I am mesmorized by the dreamy fragrance of the herb, and how the plant sways gently in the warm breezes. Even the bees and yellow butterflies can’t get enough of the sweet, soothing fragrance and seemingly grow dizzy from their over-indulgance in the warm, late afternoon sun. As the days progress, my muscles and bones feel soothed from the medicinal properties of the delicate, soft lavender fronds. I can not help but linger amongst the lavender each time I pass through the gardens from the Chateau to the atelier in the former carriage house. Ahh…it is simply impossible to resist rubbing the lavender between my fingers. Please,  just one more sniff of the soothing fragrance before I continue on to the studio in the carriage house. Please…

Lavender and front of Chateau  fav 1

Lavender, Bee and Chateau

lavender wands

Serendipitously, the gracious Chatelaine de Dumas arranges for her lovely friend to spend an hour or so teaching about French lavender, and the making of Victorian-era lavender wands as her mother taught her as a very young girl. Just after the morning dew dissipates, large bunches of lavender are gathered for the lavender session later in the day. The lavender is neither damp nor dry. Rub and sniff some more.

Some gathered lavender FAV 1

sweet lavender “cages”

A few of us join Chrissie Marshall in the dinning room after our lunch for a lavender intermezzo from our millinery masterclass. With her lovely Scottish brogue, Chrissie recounts how her mother and father taught her how to read at four and sew at five. Throughout her childhood, they taught her many ageless crafts and traditions–including making beautiful fragrant sachets and wands using the garden’s bountiful gifts. Her voice is as soothing as the lavender.

We are eager to learn how to make lavender wands from the newly-harvested herbs from the Chateau’s gardens. The lavender wands are only made once a year when the lavender stems are soft and pliable–it is now the perfect time of the year. The suppleness of the lavender stems and flowers is vital for ease in successful wand making.

Lavender bunches FAV 2

Lavender Bunches FAV

Chrissie tells us the lavender fragrance will last for several years in the wands. Even though the lavender will dry, the dried wands simply need to be squeezed to release their fragrant oils.

Christie - lavender master teacher FAV

The wands can be hung in a room, closet or placed in drawers to repel moths–much better than mothballs.  I think the fragrant memories of France should be everywhere after I return home! Chrissie shows three different methods of making lavender wands–all of which are lovely.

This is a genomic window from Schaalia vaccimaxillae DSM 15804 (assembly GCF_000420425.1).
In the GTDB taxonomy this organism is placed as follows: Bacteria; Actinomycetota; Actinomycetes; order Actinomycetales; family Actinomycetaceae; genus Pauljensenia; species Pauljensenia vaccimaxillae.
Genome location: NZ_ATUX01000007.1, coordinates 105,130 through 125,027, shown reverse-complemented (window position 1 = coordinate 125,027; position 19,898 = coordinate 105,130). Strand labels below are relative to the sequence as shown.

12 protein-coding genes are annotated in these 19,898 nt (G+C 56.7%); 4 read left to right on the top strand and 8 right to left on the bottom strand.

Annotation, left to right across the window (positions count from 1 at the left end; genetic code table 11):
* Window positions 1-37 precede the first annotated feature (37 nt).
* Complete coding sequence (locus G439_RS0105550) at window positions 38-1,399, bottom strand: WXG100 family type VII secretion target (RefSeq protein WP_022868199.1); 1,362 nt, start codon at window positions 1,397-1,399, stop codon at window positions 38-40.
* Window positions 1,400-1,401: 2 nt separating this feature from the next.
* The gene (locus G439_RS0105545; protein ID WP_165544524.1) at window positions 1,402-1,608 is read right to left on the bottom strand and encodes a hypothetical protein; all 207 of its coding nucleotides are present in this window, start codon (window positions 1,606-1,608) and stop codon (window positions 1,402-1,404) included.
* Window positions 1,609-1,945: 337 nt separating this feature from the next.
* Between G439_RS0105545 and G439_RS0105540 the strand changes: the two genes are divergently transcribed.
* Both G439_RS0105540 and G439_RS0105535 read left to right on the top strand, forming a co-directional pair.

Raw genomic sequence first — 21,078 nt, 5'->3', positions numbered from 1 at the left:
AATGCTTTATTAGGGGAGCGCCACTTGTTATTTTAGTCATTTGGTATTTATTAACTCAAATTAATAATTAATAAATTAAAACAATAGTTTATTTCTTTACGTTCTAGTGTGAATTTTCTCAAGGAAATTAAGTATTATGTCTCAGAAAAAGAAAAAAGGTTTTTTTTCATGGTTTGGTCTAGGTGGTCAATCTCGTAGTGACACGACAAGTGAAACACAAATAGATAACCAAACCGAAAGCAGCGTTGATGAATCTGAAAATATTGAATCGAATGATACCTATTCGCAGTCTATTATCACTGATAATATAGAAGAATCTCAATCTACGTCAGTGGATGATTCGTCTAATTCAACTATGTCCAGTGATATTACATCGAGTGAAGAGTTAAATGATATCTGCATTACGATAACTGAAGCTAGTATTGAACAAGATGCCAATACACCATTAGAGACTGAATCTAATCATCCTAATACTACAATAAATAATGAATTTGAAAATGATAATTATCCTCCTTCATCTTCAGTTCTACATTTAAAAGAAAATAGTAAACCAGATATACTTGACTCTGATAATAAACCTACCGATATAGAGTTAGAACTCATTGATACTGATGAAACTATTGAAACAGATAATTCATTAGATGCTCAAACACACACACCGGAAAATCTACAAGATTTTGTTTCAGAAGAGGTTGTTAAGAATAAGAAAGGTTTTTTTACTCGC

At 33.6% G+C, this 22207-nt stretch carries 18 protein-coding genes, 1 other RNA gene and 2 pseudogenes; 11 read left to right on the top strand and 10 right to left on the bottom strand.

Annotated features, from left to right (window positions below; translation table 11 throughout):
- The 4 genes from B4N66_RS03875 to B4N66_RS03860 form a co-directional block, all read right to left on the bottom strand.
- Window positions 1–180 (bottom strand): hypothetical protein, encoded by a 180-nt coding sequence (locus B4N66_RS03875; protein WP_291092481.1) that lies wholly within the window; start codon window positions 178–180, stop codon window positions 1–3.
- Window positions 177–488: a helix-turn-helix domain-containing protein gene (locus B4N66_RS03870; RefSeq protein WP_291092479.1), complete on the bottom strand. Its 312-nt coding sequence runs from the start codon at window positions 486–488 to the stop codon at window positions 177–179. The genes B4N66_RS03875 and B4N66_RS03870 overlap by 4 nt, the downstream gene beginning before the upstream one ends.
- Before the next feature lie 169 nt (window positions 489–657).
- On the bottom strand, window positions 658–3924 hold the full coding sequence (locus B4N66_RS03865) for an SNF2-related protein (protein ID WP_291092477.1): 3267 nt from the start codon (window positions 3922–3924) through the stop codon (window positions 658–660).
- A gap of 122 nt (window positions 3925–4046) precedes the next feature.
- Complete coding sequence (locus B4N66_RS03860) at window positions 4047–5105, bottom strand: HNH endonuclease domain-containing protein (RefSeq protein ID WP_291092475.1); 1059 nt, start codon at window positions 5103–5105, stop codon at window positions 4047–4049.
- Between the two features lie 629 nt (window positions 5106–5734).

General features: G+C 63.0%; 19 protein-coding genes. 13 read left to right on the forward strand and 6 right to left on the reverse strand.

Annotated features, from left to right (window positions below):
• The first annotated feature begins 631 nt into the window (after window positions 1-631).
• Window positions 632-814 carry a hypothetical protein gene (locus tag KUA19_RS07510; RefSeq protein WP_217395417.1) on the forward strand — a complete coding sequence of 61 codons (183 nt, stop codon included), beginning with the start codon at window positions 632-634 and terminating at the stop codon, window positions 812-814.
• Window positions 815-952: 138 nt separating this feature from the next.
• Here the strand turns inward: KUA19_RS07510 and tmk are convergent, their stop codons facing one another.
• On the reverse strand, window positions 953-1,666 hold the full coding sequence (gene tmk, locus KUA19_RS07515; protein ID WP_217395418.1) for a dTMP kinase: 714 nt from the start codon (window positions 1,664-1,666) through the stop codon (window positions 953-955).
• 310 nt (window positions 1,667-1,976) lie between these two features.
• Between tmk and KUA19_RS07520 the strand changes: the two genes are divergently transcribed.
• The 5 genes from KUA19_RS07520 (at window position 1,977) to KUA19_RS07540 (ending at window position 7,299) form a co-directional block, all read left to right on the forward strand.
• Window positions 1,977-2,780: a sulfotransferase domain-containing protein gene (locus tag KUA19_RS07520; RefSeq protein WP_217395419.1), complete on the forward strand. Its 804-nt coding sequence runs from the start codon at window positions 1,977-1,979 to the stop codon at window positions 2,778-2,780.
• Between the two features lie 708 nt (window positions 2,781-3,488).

Lavender wand types FAV 2

Types of lavender wands FAV

An even number of lavender stems are collected, and the leaves are gently stripped off the stems. The stems are then gathered in a small bunch and the tops of the flowers are aligned. A small piece of thin wire–about 1-1/2 inches –is wrapped around the base of the flowers to secure the bouquet. Then a long piece (about three yards or so) of narrow 1/4 inch peach-colored satin ribbon is tied over the wire–leaving a very short end of ribbon and a long end of ribbon.

The bundle of lavender stems is turned over, and the stems are carefully bent down over the lavender blossoms–making a “cage” with the stems. A couple of the rebellious blossoms are gently encouraged back inside the cage. Each of the stems are lined up around the blossoms. The short end of the peach ribbon is tucked inside amongst the lavender.

Using a large-eyed tapestry needle, the long end of the ribbon is “threaded” and the weaving process starts going under and over–round and round–the lavender cage until it is beautifully covered. We each practice weaving, and feel so relaxed.

lavender wand and basket FAV2

Lavender weaving FAV1

keepers of memories

More lavender is selected from that harvested this morning, and additional simple lavender wands are easily assembled into small bunches and secured. Michelle generously shares some of her gorgeous, vintage robin’s egg blue ribbon discovered on a little excursion to a French hatmaker in another village. Some of the wands are embellished with this lovely little treasure. What a keepsake. This is an intermezzo that creates fragrant memories…

Lavender and Blue ribbon FAV 2

Lavender, sweet lavender; come and buy my lavender,
hide it in your trousseau, lady fair.
Let its flovely fragrance flow over you from head to toe,
lightening on your eyes, your cheek, your hair.

~Cumberkand Clark, Flower Song Book (c.1929)

More about other lovely sights of  a millinery dream trip to France in the days ahead as they unfold.

à bientôt mes amis!

Read more at French Dreams at Chateau Dumas.

Read more at Inspiring Beauty at Chateau Dumas.

Read more at Estivales du Chapeau {hat festival in France

Read more at Creativity at Chateau Dumas

Be sure to visit A Southern Daydreamer for more outdoor musings.

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Filed under crafts, France, Gardening, Home, Travel, Vintage

Creativity at Chateau Dumas

A man should hear a little music, read a little poetry,

and see a fine picture every day of his life,

in order that worldly cares may not obliterate

the sense of the beautiful

which God has implanted in the human soul.
                                                             ~Johann Wolfgang von Goethe